Over at Bloomberg Peter Orszag recognizes that Thomas Piketty’s proposed global wealth tax has no legs whatever:
In the hoopla over whether Thomas Piketty’s data on growing global inequality are correct, an important question about how to address the problem has been obscured. Piketty describes his own global wealth tax idea as more of a “useful utopia” than a practical policy suggestion. Is there anything more plausible that can be done?
He proposes a couple of implausible taxes himself: a graduated consumption tax, a favorite among economists, and an inheritance (as opposed to estate) tax. You can get the details from the op-ed itself. The wind has been blowing against any form of tax on estates for decades and the only way Republicans could possibly support a consumption tax of any flavor would be would be as a replacement for the income tax, something Democrats would find completely unacceptable. This is part of our national impasse. One party or another opposes anything that would be more economically sound than the status quo for ideological or political reasons.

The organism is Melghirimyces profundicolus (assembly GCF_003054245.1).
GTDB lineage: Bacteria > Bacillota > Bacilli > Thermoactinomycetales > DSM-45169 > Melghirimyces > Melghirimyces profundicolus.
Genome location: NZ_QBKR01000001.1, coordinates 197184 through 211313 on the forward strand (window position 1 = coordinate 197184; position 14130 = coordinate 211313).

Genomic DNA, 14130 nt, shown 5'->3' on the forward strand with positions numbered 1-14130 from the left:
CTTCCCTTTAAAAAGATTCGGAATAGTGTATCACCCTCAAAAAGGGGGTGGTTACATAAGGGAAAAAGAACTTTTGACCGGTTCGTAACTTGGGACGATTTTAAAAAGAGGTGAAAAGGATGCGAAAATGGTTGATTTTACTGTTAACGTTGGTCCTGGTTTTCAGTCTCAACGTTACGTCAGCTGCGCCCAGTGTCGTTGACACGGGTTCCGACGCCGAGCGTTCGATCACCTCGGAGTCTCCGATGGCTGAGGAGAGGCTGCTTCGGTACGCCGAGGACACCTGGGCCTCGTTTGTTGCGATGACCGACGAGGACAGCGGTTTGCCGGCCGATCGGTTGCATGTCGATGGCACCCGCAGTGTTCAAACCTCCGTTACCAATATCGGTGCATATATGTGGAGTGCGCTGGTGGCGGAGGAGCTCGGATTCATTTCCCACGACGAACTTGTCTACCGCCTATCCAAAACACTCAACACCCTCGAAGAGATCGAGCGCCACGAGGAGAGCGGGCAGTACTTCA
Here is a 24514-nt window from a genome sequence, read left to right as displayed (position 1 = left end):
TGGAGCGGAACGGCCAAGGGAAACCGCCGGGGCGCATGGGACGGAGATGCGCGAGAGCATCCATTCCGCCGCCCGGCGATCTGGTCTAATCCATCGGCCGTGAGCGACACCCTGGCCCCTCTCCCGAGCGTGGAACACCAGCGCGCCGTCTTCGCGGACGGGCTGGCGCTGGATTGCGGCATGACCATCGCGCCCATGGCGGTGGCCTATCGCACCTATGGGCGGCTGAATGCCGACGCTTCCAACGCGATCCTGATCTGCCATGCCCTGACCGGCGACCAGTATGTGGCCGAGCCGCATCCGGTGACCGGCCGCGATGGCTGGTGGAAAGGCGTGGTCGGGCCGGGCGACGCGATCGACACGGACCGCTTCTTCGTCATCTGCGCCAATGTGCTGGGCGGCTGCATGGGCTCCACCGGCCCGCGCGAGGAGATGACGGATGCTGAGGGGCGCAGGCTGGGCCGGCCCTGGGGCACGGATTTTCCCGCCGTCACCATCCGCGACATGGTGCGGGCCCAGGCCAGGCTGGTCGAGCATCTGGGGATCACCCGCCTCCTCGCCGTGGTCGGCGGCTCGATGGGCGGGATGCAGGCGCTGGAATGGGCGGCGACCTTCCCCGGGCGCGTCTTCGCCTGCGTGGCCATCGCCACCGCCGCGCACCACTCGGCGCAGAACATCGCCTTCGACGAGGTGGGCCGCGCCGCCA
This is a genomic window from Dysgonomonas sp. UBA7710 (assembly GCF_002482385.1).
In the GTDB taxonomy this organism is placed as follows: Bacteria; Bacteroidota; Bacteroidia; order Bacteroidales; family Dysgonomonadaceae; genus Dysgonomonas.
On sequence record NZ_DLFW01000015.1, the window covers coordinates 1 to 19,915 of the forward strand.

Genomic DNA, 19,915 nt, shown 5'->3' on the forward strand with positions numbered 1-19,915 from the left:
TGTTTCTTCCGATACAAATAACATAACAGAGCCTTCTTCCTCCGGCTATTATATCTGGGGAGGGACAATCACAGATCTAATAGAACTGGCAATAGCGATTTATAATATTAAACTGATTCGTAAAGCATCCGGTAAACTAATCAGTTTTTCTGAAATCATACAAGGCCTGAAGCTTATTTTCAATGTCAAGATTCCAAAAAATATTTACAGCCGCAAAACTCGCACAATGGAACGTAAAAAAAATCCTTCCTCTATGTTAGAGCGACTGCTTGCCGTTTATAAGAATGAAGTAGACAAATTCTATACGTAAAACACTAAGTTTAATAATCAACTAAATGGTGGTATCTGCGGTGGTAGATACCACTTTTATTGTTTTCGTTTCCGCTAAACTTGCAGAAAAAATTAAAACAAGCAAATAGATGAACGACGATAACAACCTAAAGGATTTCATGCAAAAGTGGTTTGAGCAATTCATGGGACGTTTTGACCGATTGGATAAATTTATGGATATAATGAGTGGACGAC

While we’re proposing implausible taxes, I’ll propose one, too: a graduated carbon tax. In essence, it would consist of a tax prebate on a sliding scale based on income combined with a very stiff tax on gas at the pump, jet fuel, boat fuel, and home energy use. There would be no additional tax on energy use by businesses.
My objectives for this would be geopolitical, avoiding the regressive and job-destroying character of other neoliberal proposals for reducing emissions, and, frankly, shutting people up.